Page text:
Patrick Saville creates 3D printed prototypes for clients in his home-based business. In his spare time, he also likes to have some 3D printed fun.
His latest invention, which he has dubbed the ‘Redneck Rocket,’ combines a Pringles can with 3D printed components to make a rocket that can soar high in the air.
“With plenty of parts on hand, and the summer weather being great, I decided it was time to launch a rocket,” Saville told 3Dprint recently. “The problem was that I had no tubes. One cone was designed for a large tube, while one motor mount was designed for a small tube. A lot of rocket parts, and no way to use them without ordering tubes.”
His solution turned out to be right on his desk.
With his Pringles can tube in hand, Saville quickly went to work designing the rest of his rocket.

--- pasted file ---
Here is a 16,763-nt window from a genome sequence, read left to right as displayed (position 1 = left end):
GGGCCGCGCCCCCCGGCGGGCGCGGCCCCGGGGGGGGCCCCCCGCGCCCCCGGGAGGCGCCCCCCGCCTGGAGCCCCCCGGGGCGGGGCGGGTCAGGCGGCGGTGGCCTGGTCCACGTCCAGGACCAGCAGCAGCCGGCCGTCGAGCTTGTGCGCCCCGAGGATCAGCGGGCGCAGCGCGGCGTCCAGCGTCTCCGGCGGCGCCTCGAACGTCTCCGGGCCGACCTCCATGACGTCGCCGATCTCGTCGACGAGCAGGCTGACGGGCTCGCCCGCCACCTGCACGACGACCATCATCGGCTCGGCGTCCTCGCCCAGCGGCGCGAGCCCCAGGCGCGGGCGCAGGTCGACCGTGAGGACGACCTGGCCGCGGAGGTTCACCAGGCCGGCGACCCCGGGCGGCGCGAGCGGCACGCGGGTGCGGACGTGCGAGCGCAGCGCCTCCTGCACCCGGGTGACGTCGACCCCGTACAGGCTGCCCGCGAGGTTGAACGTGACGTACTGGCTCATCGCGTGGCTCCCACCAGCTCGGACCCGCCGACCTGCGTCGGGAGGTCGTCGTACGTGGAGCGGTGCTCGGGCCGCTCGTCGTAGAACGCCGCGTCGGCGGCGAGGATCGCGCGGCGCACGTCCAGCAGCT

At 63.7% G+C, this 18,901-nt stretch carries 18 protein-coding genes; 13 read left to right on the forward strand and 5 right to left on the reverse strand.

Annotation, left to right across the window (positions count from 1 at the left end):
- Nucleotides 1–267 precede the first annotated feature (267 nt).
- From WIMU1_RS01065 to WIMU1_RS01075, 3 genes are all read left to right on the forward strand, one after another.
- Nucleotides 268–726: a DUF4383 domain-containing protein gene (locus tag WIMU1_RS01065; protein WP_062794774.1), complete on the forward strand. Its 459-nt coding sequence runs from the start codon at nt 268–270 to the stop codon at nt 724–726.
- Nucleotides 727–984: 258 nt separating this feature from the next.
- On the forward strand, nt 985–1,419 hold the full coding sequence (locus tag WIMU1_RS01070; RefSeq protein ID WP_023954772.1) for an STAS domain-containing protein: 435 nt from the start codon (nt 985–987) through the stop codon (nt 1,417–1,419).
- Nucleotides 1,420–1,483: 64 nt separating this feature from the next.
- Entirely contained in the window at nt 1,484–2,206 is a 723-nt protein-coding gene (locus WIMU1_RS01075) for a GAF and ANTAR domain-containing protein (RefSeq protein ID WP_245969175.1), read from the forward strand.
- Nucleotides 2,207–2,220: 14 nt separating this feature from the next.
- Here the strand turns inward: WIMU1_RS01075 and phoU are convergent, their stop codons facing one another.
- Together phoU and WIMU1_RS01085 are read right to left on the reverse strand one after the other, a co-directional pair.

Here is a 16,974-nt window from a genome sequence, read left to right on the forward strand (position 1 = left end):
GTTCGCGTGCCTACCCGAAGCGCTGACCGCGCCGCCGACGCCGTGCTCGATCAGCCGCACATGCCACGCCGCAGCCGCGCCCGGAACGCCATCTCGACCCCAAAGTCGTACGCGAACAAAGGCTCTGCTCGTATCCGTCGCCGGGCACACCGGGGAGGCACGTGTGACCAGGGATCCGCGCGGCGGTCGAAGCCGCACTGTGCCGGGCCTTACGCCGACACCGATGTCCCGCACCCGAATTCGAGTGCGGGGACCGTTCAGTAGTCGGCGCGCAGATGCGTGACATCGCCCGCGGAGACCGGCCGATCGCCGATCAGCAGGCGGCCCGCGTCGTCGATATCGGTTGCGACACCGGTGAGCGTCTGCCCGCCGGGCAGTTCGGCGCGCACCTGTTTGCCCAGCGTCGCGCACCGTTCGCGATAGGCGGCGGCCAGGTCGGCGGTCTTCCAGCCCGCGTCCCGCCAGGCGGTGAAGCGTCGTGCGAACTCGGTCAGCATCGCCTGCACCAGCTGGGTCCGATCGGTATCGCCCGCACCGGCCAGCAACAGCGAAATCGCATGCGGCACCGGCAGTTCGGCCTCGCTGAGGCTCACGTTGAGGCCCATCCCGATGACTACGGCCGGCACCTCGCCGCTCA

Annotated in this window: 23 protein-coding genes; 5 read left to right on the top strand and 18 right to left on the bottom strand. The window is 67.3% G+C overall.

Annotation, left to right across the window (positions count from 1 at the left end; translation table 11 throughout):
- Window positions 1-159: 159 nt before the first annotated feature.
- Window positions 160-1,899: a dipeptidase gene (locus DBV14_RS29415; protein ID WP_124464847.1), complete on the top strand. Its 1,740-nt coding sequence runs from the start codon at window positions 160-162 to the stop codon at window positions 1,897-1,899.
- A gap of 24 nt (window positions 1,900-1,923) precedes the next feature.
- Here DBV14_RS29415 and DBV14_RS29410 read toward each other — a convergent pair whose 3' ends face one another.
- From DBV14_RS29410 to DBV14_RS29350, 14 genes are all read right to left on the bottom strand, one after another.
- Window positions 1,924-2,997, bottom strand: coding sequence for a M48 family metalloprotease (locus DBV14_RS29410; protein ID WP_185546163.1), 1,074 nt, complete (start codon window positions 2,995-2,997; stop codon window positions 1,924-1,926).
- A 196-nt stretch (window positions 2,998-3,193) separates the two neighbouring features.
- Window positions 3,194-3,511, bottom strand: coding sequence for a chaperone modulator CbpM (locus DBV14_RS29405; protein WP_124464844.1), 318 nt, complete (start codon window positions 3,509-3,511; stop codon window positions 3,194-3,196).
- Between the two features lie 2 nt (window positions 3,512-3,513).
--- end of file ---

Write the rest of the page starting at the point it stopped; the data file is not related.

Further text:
“I went about the design process in much the same way I tackle my other projects,” Saville explained. “I knew what the fixed variables were. Tube weight and dimensions, and motor weight and dimensions. And that’s it. The rest would have to be 3D printed, and that meant keeping the weight down in the design was crucial. The design was going to be geared towards FDM printing, since that’s what I use here. That meant taking into consideration average nozzle diameters for popular FDM printers. The average diameter of the popular FDM printers is .4mm, so the entire design would be based around that number.”
The result, which works much like any other model rocket, is capable of soaring up to 300 feet in the air before floating back down to the ground on a parachute made from a garbage bag.
He also made the plans free to download at Thingiverse for anyone who wants to have some “Redneck Rocket” fun of their own.
Photo Credit: Screenshot